the trial court’s granting of the plaintiff’s motion for a
stay of judgment which claimed that the alimony order
was exempt from the automatic stay provision of Prac-
tice Book § 61-11 (c). The court in Lowe reasoned that
its ‘‘vacation of the order of the court indicates our
determination that the alimony order was lump sum in
nature and subject to an automatic stay.’’

Id., 816.

   In the present case, the court addressed a motion for
contempt for failure to pay periodic alimony and child
support. In doing so, the court simply calculated the
amount of past due periodic alimony and child support
that the defendant failed to pay and made a factual
finding of the amount of periodic alimony and child
support the defendant owed in arrearage. The court
then ordered that arrearage to be paid in a lump sum
amount. Unlike in Lowe, the lump sum order in the
present case was not a new order, but, rather, a calcula-
tion of past, unpaid periodic alimony and child support.
Therefore, we conclude that the March 4, 2020 orders
are not automatically stayed pursuant to Practice Book
§ 61-11 (c).
   In addition to her argument that alimony and support
orders are not automatically stayed, the plaintiff asserts
that there was no automatic stay of execution of the trial
court’s March 4, 2020 orders requiring the defendant to
make payments for past due alimony and child support
and the plaintiff’s attorney’s fees because the trial court
issued those orders in connection with a judgment find-
ing the defendant in contempt. We agree.
   ‘‘We . . . recognize that [a]lthough [a] court does
not have the authority to modify a property assignment,
[the] court, after distributing property, which includes
assigning the debts and liabilities of the parties, does
have the authority to issue postjudgment orders effectu-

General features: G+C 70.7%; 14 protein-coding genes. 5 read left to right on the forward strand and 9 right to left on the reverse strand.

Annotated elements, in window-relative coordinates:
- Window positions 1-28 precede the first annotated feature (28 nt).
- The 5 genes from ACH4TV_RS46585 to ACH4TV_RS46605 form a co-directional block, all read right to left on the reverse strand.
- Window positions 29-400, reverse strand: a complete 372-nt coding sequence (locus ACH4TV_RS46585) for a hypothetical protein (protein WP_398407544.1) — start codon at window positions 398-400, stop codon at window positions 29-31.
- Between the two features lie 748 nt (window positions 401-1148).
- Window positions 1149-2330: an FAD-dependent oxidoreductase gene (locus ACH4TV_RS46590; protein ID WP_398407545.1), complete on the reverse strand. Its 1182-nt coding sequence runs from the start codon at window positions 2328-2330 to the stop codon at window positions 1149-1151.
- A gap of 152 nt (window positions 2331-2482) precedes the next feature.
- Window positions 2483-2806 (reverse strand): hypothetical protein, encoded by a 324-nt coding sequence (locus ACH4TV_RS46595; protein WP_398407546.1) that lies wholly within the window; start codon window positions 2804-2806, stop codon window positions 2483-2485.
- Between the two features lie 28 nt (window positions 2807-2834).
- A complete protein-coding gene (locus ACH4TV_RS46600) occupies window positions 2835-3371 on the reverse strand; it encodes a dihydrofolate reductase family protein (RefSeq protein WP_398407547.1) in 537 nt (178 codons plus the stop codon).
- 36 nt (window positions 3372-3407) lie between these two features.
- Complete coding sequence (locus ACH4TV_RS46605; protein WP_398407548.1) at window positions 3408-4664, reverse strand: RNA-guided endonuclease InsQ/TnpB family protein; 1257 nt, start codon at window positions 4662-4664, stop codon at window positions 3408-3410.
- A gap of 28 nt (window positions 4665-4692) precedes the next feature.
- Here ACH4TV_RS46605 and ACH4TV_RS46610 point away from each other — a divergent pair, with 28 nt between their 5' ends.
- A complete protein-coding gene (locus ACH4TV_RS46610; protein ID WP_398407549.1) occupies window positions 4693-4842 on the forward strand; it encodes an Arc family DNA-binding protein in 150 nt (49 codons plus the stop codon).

ating its judgment. . . . [A]n order effectuating an
existing judgment allows the court to protect the integ-
rity of its original ruling by ensuring the parties’ timely
compliance therewith.’’ (Citations omitted; internal
quotation marks omitted.) Nappo v. Nappo, 188 Conn.
App. 574, 596, 

205 A.3d 723

(2019).
   The court’s contempt power, ‘‘to be effectual, must
be immediate and peremptory, and not subject to sus-
pension at the mere will of the offender. . . . It is for
this reason that an appeal from a civil contempt judg-
ment does not automatically stay its execution. . . .
Indeed, the conditional and coercive nature of civil con-
tempt would be rendered virtually meaningless were the
trial court’s power automatically stayed by an appeal.’’
(Citations omitted; internal quotation marks omitted.)
Papa v. New Haven Federation of Teachers, 

186 Conn. 725

, 731, 

444 A.2d 196

(1982). Guided by these princi-
ples, and in light of the fact that the court issued the
orders requiring the defendant to make payments for
past due alimony and child support and the plaintiff’s
attorney’s fees in connection with a judgment finding
the defendant in contempt, we conclude that those
orders were not automatically stayed.
   The motion of the plaintiff, filed November 9, 2020,
for review, having been presented to the court, it is
hereby ordered that review is granted and the relief
requested therein is granted in that the October 30, 2020
order of the trial court, Egan, J., is vacated as the
trial court’s March 4, 2020 orders are not subject to an
automatic appellate stay both by virtue of Practice Book
§ 61-11 (c) and because the orders were issued in con-
nection with a judgment finding the defendant in con-
tempt. The matter is remanded to the trial court for
further proceedings in accordance with this opinion.
      In this opinion the other judges concurred.
  1
   There was no order to pay periodic or lump sum child support being
challenged in Lowe.